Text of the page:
Thursday 16 June 2011

The Portable Naval Wargame

U2 can write a set of naval wargames rules

Readers of this blog will no doubt recall all the trials, tribulations and agonising I have gone through over the last couple of years trying to design a set of grid-based naval wargames rules. After much work, numerous blind alleys, the odd flash of inspiration and a series of spectacular headaches I managed to produce a DBA based variant, a Morschauser inspired set (that is being very generous as just about the only thing the rules had in common with anything Morschauser related was in the use of a square grid!) and most of a Memoir 44/Battle Cry based set - of which Bob Corderoy's version(s) were far more complete than my own efforts.

The work that went into this sets was both interesting and thought provoking and I learned an enormous amount from the process, ably assisted along the way by the inexhaustible patience of numerous members of SEEMS and the comments and observations from the blog universe.

And yet.....

The sets I have described above all work reasonably well - in fact the 'Morschauser' set I am very proud of - but in the light of what Bob Corderoy has achieved with his Portable Wargame:

I cant help feeling that my efforts thus far have swung a little too far from what I had set out to achieve in the first place - devising a non-record keeping set of grid based naval wargame rules of a level of detail and complexity that could sit alongside of, and to share a common game mechanic background with Jo Morschauser's systems for land warfare.

I suppose my question then is very simple - if Jo Morschauser ever designed a naval wargame how would he have done it?

For me, the concepts behind the Portable Wargame are absolutely 100% in line with my own gaming aspirations - they are simple yet challenging to use and are equally at home being used for solo play or for a club night knockabout. Above all though, they 'feel' right for the period under consideration and are robust enough in design to be able to cope with any amount of 'tinkering' for sub-period or scenario specific reasons.

This is exactly what I would want from a naval version as I really like the idea of gaming across land and sea (and air?) using rules that are of a common background. Impossible? I don't think so but it would certainly require something of a leap of faith to achieve as, for the most part, naval game rules tend to work on a different basis to land rules and rightly so.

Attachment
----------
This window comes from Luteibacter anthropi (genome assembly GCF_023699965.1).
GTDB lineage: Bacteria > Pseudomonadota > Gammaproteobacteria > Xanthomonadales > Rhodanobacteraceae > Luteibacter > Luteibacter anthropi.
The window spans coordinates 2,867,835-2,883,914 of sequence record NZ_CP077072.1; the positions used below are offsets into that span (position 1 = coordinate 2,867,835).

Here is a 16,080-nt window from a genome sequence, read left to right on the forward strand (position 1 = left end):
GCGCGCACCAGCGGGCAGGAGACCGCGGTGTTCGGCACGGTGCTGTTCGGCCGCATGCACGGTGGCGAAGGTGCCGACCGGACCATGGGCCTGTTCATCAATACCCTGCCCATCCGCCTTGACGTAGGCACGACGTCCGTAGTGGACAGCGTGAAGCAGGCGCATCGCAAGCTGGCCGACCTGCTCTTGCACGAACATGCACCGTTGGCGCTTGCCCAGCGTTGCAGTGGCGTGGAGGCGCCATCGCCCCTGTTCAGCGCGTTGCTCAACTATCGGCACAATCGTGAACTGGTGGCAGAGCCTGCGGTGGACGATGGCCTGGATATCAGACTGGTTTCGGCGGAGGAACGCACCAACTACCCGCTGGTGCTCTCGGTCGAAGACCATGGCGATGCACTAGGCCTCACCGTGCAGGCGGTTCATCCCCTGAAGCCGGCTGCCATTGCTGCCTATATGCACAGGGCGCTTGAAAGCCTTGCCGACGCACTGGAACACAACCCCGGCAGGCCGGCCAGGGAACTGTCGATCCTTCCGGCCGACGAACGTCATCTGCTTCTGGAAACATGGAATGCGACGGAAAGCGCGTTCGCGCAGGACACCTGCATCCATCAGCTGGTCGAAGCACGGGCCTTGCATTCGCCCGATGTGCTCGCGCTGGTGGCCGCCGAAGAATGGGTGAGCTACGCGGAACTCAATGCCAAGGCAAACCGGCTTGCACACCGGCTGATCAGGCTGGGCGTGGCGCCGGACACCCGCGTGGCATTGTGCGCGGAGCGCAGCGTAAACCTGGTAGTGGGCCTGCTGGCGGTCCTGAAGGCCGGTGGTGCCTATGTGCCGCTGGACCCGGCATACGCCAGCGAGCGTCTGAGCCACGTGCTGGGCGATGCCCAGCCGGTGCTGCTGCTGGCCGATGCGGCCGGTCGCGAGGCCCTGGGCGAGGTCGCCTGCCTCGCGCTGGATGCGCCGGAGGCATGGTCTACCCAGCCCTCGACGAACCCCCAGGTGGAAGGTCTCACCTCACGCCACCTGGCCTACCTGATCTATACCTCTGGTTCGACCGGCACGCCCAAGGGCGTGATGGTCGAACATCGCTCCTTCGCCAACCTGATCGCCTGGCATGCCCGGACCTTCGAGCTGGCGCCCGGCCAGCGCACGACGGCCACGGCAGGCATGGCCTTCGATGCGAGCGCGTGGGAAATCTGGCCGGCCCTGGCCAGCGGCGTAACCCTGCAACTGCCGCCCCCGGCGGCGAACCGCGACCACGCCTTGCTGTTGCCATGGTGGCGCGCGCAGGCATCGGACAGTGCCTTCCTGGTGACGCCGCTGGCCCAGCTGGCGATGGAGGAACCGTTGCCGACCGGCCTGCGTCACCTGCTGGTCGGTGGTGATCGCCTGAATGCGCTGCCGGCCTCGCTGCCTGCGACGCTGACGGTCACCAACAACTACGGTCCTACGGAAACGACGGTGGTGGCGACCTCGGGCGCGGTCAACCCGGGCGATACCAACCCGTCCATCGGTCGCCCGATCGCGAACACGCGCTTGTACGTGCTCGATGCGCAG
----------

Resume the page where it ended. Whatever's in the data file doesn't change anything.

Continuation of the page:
What does all this mean then? I am thinking that if I want to achieve this level of  rules homogeneity then I will need to undertake drafting a set firmly camped in the Morschauser universe as these are my preferred choice for land games. This is further complicated by the fact that I would need three such sets - Ironclads (for the ACW), pre dreadnoughts and 1905 plus. I am convinced however, that a core set of rules could easily be used up and down the timescale with the tweaks applicable as and where needed for period specific features.

Much to ponder methinks - and many lunchtimes grafted to my netbook!

PS I am not a fan of U2 as such but whilst drafting this post I was reminded of one of their biggest hit songs:

"I still haven't found what I'm looking for...."


Robert (Bob) Cordery said...


I have a similar quest at the back of my mind; a set of 'integrated' land/sea/air wargames rules.

I am sure that together we can get there.

All the best,


kingsleypark said...

Presumably the biggest challenge for any set of naval Wargames rules is how to deal with the range of the weapons involved and how to translate that onto the tabletop that won't require a gaming area the size of a small hall.

Looking forward to seeing what you come up with

David Crook said...

Hi Bob,

As Baldrick would say (usually just before a slap on the head) - "I have a cunning plan...."

Watch this space.

All the best,


David Crook said...

Hi Kingsleypark,

I have long since given up on attempting to get anything like a realistic looking naval game in terms of distances etc - it is simply not doable on a normal tabletop.

If it is going to look abstract it may as well be abstract and so that is why I am using a hex grid for my rules. The 'new' set will be no exception to this as it makes everything so much easier - especially for hidden movement, tying in strategic stuff not to mention measuring ranges and moves etc.

My models are not scale specific (at least the scratchbuilds are not - I do own some 1/3000th fleets) although I do try to ensure that relative size differences are maintained so for me the size of the models is not an issue. The playing area the rules are designed for is 12 x 8 hexes (a Hexon tile is 4" across the flat sides) so you can see, the space required for a game is not huge - again, this suits me fine. The 1/3000th models look fine on this size of area.

More to follow in due course.

All the best,